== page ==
Boston Red Sox: 5 Players They Should Move Before the MLB Trade Deadline
They do not know whether they are buyers or sellers, a question unlikely to be resolved within the next week due to the addition of the second wild card team.
However, regardless of their position in the standings, the Sox have several players on their roster that they should seriously consider moving. These moves would affect both the short and long-term prospects of the team, with sizable improvements likely being made in both categories.
Here are five key members of the Sox roster that they should try to trade before the deadline:
For all his off-field drama this season and last, the curmudgeonly Beckett could have won back the fans’ support simply by performing well on the field in 2012. He has not done that.
Beckett’s disappointing effort has produced a 5-8 record (worst winning percentage of his career), 4.53 ERA (third-worst) and 7.0 K/9 rate (second-worst). He has repeatedly put the Sox in holes to start off games, posting a 10.69 ERA in the first inning.
The cost of having Beckett on the team has finally outweighed the positives, and the Sox would be wise to unload the right-hander now. While it may be difficult to find a destination suitable for him (Beckett has a full no trade clause due to being a “10-5” player), the Sox must do all they can to rid themselves of what has become a troubling distraction.
Any potential deal has little to do with Aviles himself, instead having much more to do with moving the franchise forward. With their best lineup now finally healthy and playing every day, the importance of Aviles’ bat has declined dramatically.
If the Sox believe in Jose Iglesias, now would be a good time to get him some big league experience without the pressure of needing to produce at the plate. Getting time on the field during a pennant race would also help the slick-fielding shortstop develop an understanding of the intensity of a late-season MLB game.
It is also worth noting that Aviles is fast approaching a career high in at bats. With a previous career high of 424 ABs in 2010, at 362 he is currently on pace to easily surpass that total. This bears watching because Aviles is someone who has had a multitude of injury problems in the past.
Like Aviles, trading Shoppach is more a step towards the future than it is an indictment of his play. In fact, the burly backup catcher has been quite good.
His .528 slugging percentage and .887 OPS have given the Sox ample offensive help, and his defense has been as good as advertised. While Shoppach is throwing out just 30 percent of base stealers after nailing 41 percent last season, this decline can be attributed almost entirely to the Sox pitchers’ inability to hold runners on.
However, with Ryan Lavarnway waiting in Pawtucket, the time has come for the Sox to move Shoppach and give the youngster a chance. Many contenders will be looking for a strong backup catcher, so the Sox should not have a problem finding a suitable trading partner.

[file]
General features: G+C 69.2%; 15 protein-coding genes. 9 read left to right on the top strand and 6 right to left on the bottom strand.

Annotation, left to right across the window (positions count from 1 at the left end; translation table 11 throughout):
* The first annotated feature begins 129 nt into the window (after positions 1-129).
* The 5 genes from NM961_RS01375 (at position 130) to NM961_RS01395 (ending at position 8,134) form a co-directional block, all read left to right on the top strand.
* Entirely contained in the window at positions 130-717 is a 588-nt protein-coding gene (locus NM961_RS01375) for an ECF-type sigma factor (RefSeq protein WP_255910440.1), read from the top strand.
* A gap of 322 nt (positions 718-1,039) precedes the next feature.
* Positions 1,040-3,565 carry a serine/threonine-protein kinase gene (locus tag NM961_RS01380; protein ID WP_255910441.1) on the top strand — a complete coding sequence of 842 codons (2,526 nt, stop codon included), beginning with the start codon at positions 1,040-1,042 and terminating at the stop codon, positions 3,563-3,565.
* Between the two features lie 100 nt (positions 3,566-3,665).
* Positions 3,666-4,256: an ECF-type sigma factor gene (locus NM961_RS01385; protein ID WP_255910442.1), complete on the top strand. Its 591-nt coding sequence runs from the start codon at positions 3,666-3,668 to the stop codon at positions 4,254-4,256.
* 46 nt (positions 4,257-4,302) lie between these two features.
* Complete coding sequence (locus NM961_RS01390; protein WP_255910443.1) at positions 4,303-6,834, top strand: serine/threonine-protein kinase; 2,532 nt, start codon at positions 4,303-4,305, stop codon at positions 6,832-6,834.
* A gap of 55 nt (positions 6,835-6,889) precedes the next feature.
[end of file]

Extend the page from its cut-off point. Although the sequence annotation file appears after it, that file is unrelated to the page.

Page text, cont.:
11 earned runs later, it may be time to reevaluate.
Lester must be commended for being accountable after his poor starts, facing the media after every one. The poor results weigh on him heavily though, as the left-hander told ESPN Boston after Sunday’s outing against Toronto that, “It’s hard for [him] to walk around this clubhouse and look guys in the eye right now.”
While it may not be an ideal scenario, the Sox and Lester could both benefit from a change of scenery. If the Sox were able to package him in a deal for a front-line starter like Zack Greinke or even Josh Johnson, they should seriously consider pulling the trigger.
Even though he just returned, Ellsbury has perhaps the greatest trade value of anyone on the Red Sox. Coming off an amazing offensive season last year that saw him finish second in the AL MVP voting, the speedy center fielder would surely attract a lot of suitors on the trade market.
While the Sox would love to keep this budding star around when his contract expires after next season, they will likely have several huge obstacles in resigning him. Scott Boras, Ellsbury’s agent, will surely take him to the open market in an effort to drive up the price.
Given what Carl Crawford received last year (seven years, $142 million), Ellsbury can expect to get at least that much, if not more, due to his younger age and better numbers.
Because of how difficult it may be for the more budget-conscious Sox to keep him, exploring a trade for Ellsbury now would be best for the future of the team. His value will diminish next year due to the compensation rules in the new labor agreement, so if they are to move him, now is the time.
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